Witchcraft Abuse: A method of coercion and submission
A few months ago I attended a talk around child trafficking from Africa to the UK (hosted by AFRUCA). I learnt how witchcraft abuse can extend further than increasing vulnerability to trafficking (as I talked about in my last post) and can be used as method of ensuring obedience.
Often, victims of trafficking do not try to escape from the exploitative situations in which they live because they feel a bond to their traffickers through witchcraft. I have heard stories of children who were sold by their families, and taken to witchdoctors where they were made to take oaths; mostly through painful and traumatic rituals. This usually means victims feel bound to their traffickers, so they do not dare escape or ask for help. Fear of Juju is so strong, that physical violence is rarely needed to ensure a victim does not run away. Police say rescued children who have suffered witchcraft abuse are not willing to name their traffickers due to the oaths they have taken.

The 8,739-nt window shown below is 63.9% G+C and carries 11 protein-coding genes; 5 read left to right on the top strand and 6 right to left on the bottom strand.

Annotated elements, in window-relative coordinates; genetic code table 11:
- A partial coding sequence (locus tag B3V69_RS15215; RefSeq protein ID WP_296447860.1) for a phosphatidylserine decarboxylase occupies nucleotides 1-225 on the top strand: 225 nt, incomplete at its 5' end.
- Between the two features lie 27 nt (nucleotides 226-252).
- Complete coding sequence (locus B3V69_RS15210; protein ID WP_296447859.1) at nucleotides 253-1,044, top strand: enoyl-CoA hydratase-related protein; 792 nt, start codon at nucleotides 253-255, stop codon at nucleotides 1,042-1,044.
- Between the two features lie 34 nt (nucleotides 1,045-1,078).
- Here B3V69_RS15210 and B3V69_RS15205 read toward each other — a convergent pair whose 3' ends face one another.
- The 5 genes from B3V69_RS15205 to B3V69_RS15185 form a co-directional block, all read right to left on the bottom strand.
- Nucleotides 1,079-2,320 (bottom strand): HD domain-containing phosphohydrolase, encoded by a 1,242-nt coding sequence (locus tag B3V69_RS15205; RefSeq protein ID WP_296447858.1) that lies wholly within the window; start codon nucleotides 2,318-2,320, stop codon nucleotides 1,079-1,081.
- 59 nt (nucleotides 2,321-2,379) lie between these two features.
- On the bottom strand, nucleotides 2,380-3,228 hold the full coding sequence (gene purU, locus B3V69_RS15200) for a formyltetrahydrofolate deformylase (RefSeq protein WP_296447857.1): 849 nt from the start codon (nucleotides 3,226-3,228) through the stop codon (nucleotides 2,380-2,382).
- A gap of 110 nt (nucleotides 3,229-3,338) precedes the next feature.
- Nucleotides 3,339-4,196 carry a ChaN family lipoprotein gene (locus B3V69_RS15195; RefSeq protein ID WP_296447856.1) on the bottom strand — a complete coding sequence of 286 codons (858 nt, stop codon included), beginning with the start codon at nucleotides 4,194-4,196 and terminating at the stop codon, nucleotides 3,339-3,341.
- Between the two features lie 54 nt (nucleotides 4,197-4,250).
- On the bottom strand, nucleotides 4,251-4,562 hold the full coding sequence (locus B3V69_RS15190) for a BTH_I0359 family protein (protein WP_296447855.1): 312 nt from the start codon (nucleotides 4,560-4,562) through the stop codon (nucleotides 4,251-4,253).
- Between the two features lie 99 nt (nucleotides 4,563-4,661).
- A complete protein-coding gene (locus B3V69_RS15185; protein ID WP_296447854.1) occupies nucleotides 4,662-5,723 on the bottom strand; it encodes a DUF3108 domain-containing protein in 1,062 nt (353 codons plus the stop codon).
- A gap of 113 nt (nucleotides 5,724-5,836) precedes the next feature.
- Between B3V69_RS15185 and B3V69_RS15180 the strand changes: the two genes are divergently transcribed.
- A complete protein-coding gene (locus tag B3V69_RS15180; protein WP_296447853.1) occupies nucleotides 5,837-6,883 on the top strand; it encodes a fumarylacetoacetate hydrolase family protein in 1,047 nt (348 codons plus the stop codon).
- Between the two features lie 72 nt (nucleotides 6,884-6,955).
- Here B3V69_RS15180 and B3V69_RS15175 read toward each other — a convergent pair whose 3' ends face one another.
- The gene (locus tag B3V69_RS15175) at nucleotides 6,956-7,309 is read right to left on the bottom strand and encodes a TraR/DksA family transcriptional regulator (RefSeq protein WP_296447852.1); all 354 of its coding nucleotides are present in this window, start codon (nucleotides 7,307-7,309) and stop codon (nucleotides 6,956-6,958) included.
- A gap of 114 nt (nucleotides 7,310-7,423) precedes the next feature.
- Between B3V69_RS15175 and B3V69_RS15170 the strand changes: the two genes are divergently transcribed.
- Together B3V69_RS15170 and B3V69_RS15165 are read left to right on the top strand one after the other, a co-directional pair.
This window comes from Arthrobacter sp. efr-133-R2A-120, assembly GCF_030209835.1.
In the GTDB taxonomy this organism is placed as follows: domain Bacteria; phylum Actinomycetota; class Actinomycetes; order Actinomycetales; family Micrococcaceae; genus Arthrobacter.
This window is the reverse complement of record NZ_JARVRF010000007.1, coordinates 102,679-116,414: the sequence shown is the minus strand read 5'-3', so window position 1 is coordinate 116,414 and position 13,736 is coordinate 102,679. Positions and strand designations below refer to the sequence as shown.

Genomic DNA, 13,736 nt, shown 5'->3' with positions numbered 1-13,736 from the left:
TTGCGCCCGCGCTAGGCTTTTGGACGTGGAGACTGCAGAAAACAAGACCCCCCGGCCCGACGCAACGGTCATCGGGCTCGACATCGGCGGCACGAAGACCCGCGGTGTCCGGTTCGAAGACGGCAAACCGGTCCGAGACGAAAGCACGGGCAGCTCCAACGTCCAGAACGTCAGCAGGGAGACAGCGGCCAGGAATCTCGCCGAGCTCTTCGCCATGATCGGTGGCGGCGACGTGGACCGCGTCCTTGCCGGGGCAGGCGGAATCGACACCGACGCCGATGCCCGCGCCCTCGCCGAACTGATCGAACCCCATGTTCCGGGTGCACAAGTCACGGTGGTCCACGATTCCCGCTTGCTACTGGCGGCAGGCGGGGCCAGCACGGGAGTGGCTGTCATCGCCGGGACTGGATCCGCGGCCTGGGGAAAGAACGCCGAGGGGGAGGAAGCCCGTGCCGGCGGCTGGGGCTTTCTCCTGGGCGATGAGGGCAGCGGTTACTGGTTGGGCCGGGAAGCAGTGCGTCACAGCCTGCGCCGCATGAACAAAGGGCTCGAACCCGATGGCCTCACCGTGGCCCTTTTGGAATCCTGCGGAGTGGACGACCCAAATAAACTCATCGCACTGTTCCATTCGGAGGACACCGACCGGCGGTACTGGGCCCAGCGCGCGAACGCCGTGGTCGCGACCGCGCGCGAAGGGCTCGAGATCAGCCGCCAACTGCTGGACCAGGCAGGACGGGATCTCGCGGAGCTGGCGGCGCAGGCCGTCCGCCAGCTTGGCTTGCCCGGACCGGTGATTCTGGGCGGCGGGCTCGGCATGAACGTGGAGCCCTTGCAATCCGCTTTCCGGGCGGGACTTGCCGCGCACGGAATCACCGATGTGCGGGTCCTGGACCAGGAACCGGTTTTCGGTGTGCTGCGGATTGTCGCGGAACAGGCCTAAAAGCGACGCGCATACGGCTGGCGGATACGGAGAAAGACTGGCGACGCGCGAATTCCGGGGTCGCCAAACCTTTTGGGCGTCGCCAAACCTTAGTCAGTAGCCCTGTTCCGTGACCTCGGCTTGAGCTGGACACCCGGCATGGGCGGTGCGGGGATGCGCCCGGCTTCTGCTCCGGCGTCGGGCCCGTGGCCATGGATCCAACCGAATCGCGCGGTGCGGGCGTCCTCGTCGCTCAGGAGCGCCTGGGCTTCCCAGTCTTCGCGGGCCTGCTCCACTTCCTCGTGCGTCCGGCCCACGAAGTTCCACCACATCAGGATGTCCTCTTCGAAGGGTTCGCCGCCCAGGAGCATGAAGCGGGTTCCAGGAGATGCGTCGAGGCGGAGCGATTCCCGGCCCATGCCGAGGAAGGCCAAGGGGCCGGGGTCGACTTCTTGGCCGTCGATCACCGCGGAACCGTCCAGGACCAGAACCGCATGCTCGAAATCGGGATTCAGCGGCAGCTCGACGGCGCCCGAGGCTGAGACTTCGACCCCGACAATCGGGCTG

Belief in witchcraft and fear of retribution is a huge issue especially when dealing with trafficking victims from Africa. It is often very hard to understand how witchcraft abuse can have such a powerful effect over individuals; this often leads to such cases not being explored fully.
Signs of physical abuse or a constantly protective adult presence are potential indicators of human trafficking; but with the fear of Juju neither of these are necessary to enslave a child. This makes it particularly hard to support victims of trafficking and to investigate and prosecute traffickers. It is vitally important to raise awareness in communities about witchcraft abuse and empower victims to overcome fears of Juju. Authorities need to also become more aware of this form of coercion and provide victims with the appropriate support.
Communities have a huge part to play in fighting human trafficking and only through knowing what is happening around us can we begin to combat it. Victims are often enslaved through means that aren’t immediately obvious so it’s vital that we keep learning and raising awareness. In this way we can eventually come to recognise even the more unfamiliar signs of human trafficking and make a real difference.
Find out more at www.stopthetraffik.org